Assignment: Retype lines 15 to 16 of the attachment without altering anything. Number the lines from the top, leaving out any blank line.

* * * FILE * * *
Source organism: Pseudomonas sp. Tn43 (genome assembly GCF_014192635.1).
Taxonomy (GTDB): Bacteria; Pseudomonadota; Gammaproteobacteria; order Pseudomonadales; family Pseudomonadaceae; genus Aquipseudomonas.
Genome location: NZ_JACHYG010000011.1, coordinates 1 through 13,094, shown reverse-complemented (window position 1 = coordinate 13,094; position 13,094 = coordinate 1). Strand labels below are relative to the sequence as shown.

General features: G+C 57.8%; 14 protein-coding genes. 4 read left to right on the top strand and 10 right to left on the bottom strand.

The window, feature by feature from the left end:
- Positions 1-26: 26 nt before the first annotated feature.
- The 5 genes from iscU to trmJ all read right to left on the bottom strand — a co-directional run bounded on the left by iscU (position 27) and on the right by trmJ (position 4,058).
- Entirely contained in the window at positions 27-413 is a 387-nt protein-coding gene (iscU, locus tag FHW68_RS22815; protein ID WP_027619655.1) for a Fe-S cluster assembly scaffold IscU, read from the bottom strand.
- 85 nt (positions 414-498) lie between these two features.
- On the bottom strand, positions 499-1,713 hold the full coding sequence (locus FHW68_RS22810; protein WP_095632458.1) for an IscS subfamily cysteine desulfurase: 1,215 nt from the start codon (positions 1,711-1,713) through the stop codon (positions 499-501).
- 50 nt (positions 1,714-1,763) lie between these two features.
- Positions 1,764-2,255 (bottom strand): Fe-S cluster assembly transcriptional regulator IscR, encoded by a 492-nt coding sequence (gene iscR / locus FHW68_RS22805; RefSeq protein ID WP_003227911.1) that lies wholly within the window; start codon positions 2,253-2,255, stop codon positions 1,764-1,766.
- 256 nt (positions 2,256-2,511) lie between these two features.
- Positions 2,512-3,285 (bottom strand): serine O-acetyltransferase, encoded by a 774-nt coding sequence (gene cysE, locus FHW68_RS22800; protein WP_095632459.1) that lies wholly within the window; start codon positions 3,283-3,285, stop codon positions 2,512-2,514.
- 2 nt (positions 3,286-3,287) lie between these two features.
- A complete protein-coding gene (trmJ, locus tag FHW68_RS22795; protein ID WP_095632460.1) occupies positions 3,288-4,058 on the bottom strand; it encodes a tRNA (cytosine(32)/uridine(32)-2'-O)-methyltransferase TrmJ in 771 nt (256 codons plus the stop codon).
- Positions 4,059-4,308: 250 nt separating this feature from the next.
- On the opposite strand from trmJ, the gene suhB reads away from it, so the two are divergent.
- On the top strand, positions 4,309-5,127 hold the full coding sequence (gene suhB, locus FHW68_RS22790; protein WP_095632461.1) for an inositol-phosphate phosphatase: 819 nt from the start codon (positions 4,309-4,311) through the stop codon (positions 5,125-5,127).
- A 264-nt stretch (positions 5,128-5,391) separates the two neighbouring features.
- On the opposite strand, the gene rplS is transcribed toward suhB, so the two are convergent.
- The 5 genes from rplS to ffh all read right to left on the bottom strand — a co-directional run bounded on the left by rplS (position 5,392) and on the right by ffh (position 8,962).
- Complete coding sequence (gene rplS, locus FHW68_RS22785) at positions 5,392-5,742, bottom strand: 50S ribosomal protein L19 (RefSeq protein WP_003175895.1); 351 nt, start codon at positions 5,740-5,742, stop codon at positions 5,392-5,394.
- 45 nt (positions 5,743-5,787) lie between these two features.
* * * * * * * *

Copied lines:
- 2 nt (positions 3,286-3,287) lie between these two features.
- A complete protein-coding gene (trmJ, locus tag FHW68_RS22795; protein ID WP_095632460.1) occupies positions 3,288-4,058 on the bottom strand; it encodes a tRNA (cytosine(32)/uridine(32)-2'-O)-methyltransferase TrmJ in 771 nt (256 codons plus the stop codon).